Jesus said the same thing thousands of years ago.


 "And why do you worry about clothes? See how the lilies of the field grow. They do not labor or spin. Yet I tell you that not even Solomon in all his splendor was dressed like one of these. Matthew 6:28-29 (NIV)


So many people are awed by nature. God has quite an imagination and delivers much comfort and inspiration through nature. But, as Ron Popeil is want to say, "But wait, there's more!" Jesus, in Matthew, challenges us beyond the beauty and majesty of nature to fearlessness. "Don't worry," he says. He continues in the subsequent verses to remind us that God cares even more about us. Here that? God's going to do a better job taking care of you than all of nature. People are his priority. Promise.


Two things to ponder. Are you a worrier? Take the worries to God. He is offended by nothing human. Tell him (even tell him off.) Second, try to visualize that pesky person in your life as one of those wonders, just as God does.


You are precious.

Thursday, February 4, 2010

Buff Jesus

Peruse a greeting card aisle and, if there are religious cards with Jesus on them, Jesus is usually portrayed as a sort of heaven-gazing, sexless, lighter-than-air nice guy. Where the hell did that come from?


Jesus took Life and God seriously. He made enemies. Lots of them.


Jesus ran afoul of puffed up religious fussbudgets. They pissed him off.


Jesus skewered his fishing buddy for warping Jesus' mission.


Jesus demolished the fund-raisers at church.


Jesus endured torture without whining or whimpering.


What Jesus was was compassionate – entered into others suffering. He was a companion – breaking bread with anyone, even those we think are creepy, immoral or stinky.  Jesus was driven by a mission – the Kingdom of Heaven. Jesus saved nothing, carried little and survived on the goodness of others. He had integrity – he did what he said he would do. No matter what.  He respected women and children  even beyond what was required of culture. Finally, Jesus was forgiving, rising above his own best interest can canceling the debts of all who offended him.


Who's your Jesus?

Tuesday, February 2, 2010


The 2010 Census got underway last week. Records show that, in the last Census, there were 9 Jim Liberatore's in the U.S. 11, if you count Jimmie's and 22 if you count the James' as well.  Jim Liberatore got his pharmacy license reinstated (not sure what he did!) by the Arizona Pharmacy Board. Jim Liberatore is the Chairman of after developing the SPEED channel on TV.  James Liberatore, member of the Wallpaper Guild, died last year in Illinois. 12 Jim Liberatore's are on Facebook. One is an officer for the New York State Department of Correctional Services in Attica (rough prison.)  Jim Liberatore works for the Burlington Township Police and is single. James is in the Army Reserve. James Liberatore, single, lives in Melbourne, Australia and his main interest is women (God bless him.) James Liberatore manages Munro Brake, is married to Amanda, and watches SPEED TV (where, I guess, he sees Jim Liberatore at work.) Jim Liberatore works as Chief Judge (contest Judge) for the New Jersey State Fire Chief Judge Association. Jim Liberatore got the lowest score (381, whatever that means) at the Tupper Lake Archers Club Mt. Challenge (it was said to be the "best ever.")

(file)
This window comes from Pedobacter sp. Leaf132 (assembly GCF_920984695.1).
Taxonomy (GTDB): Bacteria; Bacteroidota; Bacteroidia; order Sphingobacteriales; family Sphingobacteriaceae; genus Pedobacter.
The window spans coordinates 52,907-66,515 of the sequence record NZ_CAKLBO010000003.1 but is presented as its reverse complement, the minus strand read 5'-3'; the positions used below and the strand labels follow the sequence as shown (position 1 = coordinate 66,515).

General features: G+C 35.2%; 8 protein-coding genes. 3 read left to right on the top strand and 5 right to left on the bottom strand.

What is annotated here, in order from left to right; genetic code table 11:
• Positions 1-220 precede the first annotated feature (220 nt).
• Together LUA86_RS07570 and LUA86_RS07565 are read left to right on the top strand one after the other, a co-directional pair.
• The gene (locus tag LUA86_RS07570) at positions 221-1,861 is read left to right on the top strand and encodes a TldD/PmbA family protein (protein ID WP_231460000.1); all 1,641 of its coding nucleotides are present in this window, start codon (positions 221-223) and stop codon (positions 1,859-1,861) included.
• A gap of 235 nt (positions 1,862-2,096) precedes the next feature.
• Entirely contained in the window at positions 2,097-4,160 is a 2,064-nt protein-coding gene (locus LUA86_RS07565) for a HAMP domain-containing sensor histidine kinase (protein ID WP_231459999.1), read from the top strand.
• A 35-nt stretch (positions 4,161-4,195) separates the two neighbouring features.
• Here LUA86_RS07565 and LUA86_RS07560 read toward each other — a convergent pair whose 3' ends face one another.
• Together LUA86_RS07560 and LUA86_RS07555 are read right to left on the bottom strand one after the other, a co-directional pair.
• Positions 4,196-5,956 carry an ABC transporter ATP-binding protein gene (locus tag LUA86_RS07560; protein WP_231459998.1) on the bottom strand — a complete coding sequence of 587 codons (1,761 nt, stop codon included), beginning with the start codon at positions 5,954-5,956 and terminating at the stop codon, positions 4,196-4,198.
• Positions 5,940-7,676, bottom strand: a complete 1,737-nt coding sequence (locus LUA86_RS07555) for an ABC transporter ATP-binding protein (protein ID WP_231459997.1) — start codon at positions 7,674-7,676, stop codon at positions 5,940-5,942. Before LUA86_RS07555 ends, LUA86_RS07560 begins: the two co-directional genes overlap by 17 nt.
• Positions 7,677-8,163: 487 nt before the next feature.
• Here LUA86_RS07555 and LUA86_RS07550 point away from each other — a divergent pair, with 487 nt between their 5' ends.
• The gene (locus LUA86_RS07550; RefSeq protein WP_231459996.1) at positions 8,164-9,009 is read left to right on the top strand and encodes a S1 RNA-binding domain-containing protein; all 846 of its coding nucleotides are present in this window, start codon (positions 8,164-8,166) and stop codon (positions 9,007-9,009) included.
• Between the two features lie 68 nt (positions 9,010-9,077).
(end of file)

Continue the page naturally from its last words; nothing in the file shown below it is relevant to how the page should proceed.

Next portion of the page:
Oh, and one is a priest in Texas.


We all dream of being someone else, maybe escaping our current life situation, even for a while. What shoulda, coulda, woulda happened IF…. But have we dreamed of being ourselves? Life does not begin until we accept who we truly are, that whom God made for a purpose. This means we know our identity in God AND our mission from God. They cannot be separated without harm to us and to others. Listen to God.


 "I knew you before I formed you in your mother's womb.
      Before you were born I set you apart
      and appointed you as my prophet to the nations." Jeremiah 1:5 (NLT)


For I know the plans I have for you," declares the LORD, "plans to prosper you and not to harm you, plans to give you hope and a future. Jeremiah 29:11 (NIV)


It's in Christ that we find out who we are and what we are living for. Long before we first heard of Christ and got our hopes up, he had his eye on us, had designs on us for glorious living, part of the overall purpose he is working out in everything and everyone.  Ephesians 1:11-12 (The Message)

         I praise you because I am fearfully and wonderfully made; your works are wonderful,
         I know that full well. Psalm 139:14 (NIV)

Are you out-and out content? Have you spent time with Christ discovering your identity and mission? The Church is here to help. You will not rest content until you do.